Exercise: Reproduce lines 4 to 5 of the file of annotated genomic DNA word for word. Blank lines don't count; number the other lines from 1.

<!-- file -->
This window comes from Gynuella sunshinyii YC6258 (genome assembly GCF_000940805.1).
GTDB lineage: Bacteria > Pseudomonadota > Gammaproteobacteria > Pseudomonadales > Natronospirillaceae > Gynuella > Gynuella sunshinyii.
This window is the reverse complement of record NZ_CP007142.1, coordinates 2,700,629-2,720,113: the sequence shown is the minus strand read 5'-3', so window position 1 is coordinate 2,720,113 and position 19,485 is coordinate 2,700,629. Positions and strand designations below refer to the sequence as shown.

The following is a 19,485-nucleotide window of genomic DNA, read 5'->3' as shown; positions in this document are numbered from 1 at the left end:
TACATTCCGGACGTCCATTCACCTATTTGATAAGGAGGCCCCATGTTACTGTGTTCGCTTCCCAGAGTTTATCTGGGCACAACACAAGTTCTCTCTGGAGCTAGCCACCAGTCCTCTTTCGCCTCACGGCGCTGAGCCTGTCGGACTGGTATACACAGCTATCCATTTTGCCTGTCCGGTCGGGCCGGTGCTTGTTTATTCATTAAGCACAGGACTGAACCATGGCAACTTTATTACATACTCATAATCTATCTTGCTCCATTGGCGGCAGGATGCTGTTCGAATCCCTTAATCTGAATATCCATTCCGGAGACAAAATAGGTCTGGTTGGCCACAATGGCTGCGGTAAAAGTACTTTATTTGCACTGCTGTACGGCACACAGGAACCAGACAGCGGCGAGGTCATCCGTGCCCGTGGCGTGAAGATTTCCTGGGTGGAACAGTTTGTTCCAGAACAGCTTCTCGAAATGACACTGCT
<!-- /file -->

The following is a 19,485-nucleotide window of genomic DNA, read 5'->3' as shown; positions in this document are numbered from 1 at the left end:
TACATTCCGGACGTCCATTCACCTATTTGATAAGGAGGCCCCATGTTACTGTGTTCGCTTCCCAGAGTTTATCTGGGCACAACACAAGTTCTCTCTGGAGCTAGCCACCAGTCCTCTTTCGCCTCACGGCGCTGAGCCTGTCGGACTGGTATACACAGCTATCCATTTTGCCTGTCCGGTCGGGCCGGTGCTTGTTTATTCATTAAGCACAGGACTGAACCATGGCAACTTTATTACATACTCATAATCTATCTTGCTCCATTGGCGGCAGGATGCTGTTCGAATCCCTTAATCTGAATATCCATTCCGGAGACAAAATAGGTCTGGTTGGCCACAATGGCTGCGGTAAAAGTACTTTATTTGCACTGCTGTACGGCACACAGGAACCAGACAGCGGCGAGGTCATCCGTGCCCGTGGCGTGAAGATTTCCTGGGTGGAACAGTTTGTTCCAGAACAGCTTCTCGAAATGACACTGCT